Strong Longtermism as a Public Philosophy
Even according to our most conservative estimates, the number of people alive now pales in comparison to the astronomical number of people contained in the long-term future. Yet, it seems that we live in a hegemony of short-termism. Whether in politics, philanthropy or our own life choices, our attention rarely reaches beyond the next few years, even as our carbon-intensive way of life risks leaving future generations with a radically impoverished planet. This should make us ask: what would a more morally defensible orientation towards the future look like?
My research aims to answer this question by arguing for a view I call strong longtermism as a public philosophy. The core idea of this view is that even if morality allows us significant freedom to act as we please as private citizens, governments are morally obliged to act in ways that maximise the expected value of the long-term future. A public philosophy, then, is a philosophy aimed at guiding public bodies we use to solve collective problems, as opposed to moral codes regulating private interactions and individual behaviour.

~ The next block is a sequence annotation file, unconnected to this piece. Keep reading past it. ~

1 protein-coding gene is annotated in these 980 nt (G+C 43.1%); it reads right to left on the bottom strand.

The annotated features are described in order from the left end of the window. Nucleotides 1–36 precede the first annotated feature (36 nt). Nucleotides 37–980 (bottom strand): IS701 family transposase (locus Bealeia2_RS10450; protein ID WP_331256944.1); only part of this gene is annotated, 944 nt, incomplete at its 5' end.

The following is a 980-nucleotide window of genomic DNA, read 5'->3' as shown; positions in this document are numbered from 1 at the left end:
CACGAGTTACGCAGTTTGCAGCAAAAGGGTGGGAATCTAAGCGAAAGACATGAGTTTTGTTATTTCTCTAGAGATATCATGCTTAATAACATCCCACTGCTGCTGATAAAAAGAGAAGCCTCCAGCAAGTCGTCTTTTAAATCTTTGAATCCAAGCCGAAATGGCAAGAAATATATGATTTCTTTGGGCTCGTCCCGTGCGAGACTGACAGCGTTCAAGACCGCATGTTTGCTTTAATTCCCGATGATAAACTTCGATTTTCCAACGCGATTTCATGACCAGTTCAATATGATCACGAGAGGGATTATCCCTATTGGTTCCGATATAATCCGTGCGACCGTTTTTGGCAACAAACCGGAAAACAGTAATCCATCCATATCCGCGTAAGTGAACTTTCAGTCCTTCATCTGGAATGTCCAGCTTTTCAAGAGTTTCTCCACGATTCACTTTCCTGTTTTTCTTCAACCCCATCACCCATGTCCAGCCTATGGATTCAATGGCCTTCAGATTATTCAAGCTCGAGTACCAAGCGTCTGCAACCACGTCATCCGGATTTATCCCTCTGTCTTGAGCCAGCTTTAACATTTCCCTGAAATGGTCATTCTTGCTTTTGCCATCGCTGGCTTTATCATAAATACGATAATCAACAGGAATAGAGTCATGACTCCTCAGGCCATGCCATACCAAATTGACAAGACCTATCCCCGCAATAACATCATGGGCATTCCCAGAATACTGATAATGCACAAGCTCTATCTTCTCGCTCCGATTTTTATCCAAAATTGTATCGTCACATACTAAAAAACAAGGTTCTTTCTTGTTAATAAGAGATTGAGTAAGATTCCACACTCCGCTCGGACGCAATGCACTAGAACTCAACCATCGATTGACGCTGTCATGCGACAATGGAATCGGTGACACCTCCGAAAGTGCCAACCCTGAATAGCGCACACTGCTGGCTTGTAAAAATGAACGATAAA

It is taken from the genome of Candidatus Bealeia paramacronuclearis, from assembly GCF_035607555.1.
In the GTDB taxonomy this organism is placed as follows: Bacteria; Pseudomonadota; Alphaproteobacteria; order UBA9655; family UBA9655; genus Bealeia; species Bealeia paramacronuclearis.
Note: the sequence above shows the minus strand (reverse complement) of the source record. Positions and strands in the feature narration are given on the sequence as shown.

My proposed project has two primary aims. Firstly, I pose objections to many of the currently prominent theories of intergenerational ethics, arguing that we lack a view that can take seriously the vast potential value of the long-run future, while avoiding implausible implications elsewhere. Secondly, I propose and explore the implications of a novel account that is still firmly grounded in existing scholarship, namely strong longtermism as a public philosophy.
I intend my project to contribute to the growing literature on our obligations towards future people, as well as broader debates between consequentialist and non-consequentialist moral theories. Furthermore, I believe the project could improve our understanding of effective altruism, provide practically relevant insights for applied ethics, and perhaps even help motivate a return of consequentialism in political philosophy.